Note that the water jetted out into space nearly 40 times longer than the actual size of the moon (about 500 in diameter, or as the Gurdian puts it “500-mile-wide” for those who forgot the meaning of “diameter).
Enceladus is probably the best bet for life elsewhere in the solar system due to its water — and while whipping around Saturn once per day, which is likely the reason for underwater volcanos and other vents that may provide the proper chemistry for life.
Betelgeuse, the closest red giant to Earth, has long been understood to move between brighter and dimmer in 400-day cycles. But from late 2019 to early 2020, it underwent what astrophysicists called “the great dimming”, as a dust cloud obscured our view of the star.
Now, it is glowing at 150% of its normal brightness, and is cycling between brighter and dimmer at 200-day intervals – twice as fast as usual…It is currently the seventh brightest star in the night sky – up three places from its usual tenth brightest.
Betelgeuse is the closet red giant Star to our solar system, one of the shoulders of the Greek constellation of Orion.
The cultural information in the linked article was actually more interesting than the phenomenon observed. For instance, the fact that an Aboriginal people in Australia saw it long before the Greeks did was something I didn’t know.
Of all the asteroids they modeled, the one with the largest risk of impact was a kilometer-wide asteroid known as 1994 PC1. Over the next thousand years, the probability that 1994 PC1 will cross within the orbit of the Moon is a paltry 0.00151%, hardly worth worrying about.
Thanks to Glen Hill over at Engagin’ Science (formerly Scientia, which apparently was far too Latin- and science-esque for search engines to handle) for bringing this (not-so Earth-shattering) info to my attention.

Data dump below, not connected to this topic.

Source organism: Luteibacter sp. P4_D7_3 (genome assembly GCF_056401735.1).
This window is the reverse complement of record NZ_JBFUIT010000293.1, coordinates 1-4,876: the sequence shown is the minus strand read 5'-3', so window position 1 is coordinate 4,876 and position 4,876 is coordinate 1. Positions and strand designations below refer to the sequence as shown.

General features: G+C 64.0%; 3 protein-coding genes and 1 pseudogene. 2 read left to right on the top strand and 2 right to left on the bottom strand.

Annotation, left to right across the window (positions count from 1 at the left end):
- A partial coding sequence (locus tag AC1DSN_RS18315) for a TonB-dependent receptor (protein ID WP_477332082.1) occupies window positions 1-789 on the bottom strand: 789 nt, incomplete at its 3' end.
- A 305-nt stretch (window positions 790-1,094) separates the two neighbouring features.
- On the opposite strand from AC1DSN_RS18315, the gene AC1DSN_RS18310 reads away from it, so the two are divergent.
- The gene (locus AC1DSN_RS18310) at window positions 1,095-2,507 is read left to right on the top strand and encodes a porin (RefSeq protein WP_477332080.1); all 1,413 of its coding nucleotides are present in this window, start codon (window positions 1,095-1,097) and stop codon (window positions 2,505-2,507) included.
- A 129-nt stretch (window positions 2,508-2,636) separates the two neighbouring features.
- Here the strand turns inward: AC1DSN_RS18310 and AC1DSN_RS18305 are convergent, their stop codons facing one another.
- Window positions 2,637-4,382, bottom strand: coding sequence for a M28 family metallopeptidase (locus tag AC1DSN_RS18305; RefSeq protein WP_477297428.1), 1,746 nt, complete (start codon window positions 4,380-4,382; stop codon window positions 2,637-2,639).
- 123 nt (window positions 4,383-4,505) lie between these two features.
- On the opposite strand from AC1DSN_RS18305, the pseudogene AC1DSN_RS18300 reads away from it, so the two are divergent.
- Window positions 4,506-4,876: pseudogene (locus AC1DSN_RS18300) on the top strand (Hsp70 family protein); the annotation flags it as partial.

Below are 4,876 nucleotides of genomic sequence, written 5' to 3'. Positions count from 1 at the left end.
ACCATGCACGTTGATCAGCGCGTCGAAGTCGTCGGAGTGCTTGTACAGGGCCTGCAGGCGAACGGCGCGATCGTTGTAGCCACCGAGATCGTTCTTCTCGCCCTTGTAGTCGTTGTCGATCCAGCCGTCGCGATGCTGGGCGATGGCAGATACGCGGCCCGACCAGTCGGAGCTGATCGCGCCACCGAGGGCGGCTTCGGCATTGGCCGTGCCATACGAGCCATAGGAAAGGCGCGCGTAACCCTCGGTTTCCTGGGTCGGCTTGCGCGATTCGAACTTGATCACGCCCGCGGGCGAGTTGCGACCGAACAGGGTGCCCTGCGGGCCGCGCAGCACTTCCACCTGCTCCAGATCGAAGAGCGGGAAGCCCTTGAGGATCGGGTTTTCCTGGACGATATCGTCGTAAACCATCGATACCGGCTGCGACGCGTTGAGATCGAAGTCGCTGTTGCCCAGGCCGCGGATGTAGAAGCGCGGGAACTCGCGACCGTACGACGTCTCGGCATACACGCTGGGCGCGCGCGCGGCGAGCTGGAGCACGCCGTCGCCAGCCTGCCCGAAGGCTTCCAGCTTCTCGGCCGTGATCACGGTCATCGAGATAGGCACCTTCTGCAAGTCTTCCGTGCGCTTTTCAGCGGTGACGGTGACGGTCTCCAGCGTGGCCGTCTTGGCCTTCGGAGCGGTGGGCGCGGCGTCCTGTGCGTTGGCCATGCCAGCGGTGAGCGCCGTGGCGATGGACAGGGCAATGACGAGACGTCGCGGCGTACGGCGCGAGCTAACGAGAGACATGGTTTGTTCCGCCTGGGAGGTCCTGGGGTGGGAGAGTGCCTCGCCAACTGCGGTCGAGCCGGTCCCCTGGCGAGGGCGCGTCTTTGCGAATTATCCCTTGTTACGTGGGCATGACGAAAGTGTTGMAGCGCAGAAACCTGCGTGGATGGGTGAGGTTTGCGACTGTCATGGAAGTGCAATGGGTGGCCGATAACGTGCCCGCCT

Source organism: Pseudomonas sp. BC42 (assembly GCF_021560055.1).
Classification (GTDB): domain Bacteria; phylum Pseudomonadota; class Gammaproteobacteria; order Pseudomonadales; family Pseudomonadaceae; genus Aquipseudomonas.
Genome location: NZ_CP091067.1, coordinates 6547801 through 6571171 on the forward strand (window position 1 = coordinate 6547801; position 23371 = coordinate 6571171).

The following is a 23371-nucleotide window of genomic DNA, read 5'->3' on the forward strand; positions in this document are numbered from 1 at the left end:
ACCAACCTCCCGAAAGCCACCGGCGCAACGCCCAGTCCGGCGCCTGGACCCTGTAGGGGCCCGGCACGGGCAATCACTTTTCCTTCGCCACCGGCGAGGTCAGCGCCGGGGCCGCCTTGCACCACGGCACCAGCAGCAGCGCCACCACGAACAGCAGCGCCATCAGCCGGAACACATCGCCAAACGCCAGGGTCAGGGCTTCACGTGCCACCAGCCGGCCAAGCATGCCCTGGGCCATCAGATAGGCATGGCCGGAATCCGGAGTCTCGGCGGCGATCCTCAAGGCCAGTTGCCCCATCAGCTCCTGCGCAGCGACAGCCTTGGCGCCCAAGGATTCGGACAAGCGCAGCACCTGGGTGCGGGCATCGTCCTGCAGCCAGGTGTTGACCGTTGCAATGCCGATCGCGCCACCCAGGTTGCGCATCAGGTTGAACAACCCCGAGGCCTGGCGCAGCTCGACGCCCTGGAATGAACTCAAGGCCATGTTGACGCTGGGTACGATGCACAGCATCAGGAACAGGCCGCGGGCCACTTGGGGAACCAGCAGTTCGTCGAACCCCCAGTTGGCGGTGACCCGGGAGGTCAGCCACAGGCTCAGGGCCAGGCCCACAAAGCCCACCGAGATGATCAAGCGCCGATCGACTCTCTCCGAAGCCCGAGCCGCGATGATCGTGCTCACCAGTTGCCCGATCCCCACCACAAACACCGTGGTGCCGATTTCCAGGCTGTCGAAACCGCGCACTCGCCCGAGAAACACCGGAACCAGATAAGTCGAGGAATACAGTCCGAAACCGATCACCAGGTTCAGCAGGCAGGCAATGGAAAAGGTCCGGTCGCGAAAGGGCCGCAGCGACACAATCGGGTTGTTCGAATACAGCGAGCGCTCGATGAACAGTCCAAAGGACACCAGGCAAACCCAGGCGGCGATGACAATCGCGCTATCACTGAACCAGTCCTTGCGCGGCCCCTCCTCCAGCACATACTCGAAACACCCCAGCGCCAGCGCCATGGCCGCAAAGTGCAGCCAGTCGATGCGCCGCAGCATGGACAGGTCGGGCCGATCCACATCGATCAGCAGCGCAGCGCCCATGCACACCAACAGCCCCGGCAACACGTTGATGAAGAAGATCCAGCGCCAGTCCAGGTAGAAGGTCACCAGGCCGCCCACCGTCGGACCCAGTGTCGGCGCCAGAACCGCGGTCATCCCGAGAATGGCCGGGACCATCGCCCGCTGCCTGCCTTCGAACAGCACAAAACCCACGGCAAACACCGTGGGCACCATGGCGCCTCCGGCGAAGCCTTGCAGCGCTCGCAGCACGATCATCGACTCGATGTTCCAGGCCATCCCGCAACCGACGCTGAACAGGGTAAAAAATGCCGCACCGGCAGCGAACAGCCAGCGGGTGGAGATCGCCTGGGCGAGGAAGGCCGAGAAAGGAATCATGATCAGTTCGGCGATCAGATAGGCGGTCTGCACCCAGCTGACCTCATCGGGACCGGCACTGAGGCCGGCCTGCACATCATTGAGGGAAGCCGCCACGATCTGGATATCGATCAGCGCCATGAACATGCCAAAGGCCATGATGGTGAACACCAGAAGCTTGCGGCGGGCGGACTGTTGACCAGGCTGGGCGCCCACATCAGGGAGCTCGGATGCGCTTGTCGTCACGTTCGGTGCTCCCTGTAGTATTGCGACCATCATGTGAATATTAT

Sorry, folks. Hollywood was once again wrong (sigh).
The “Jupiter Icy Moons Explorer” is the first time an ESA-headed project will visit another moon.
If it launches successfully, of course.
Lift off in less than seven hours from French Guiana!
Great job by Alzajeera, although “Earth is about 4.1 times the size of Europa and is believed to have a young and active surface that may vent water vapour to space via plumes and geysers.” is a bit misleading (Europa, not Earth, is believed to have…)
The bankruptcy filing by Richard Branson’s Virgin Orbit Holdings Inc (VORB.O) has dealt a blow to Japan’s hopes of building a domestic space industry, with plans for a Kyushu-based spaceport designed to attract tourism on hold for lack of funding.
The astronauts will be the first humans to fly in the vicinity of the moon in more than 50 years. They will also be the first to launch aboard NASA’s next-generation megarocket and Orion space capsule. The crew will not land on the moon but will swing around the celestial body, testing the performance of the Orion spacecraft, before returning to Earth.
At least unlike the spectacular self-destruction of JAXA’s H3 this past Tuesday (Monday, Japan time), the team testing the California rocket wisely decided that it’s not a bright idea to stick a billion dollar satellite on an untested rocket. Repeatedly.
I’m beginning to feel that using 3D printed parts may not be the way to go with rocket engines…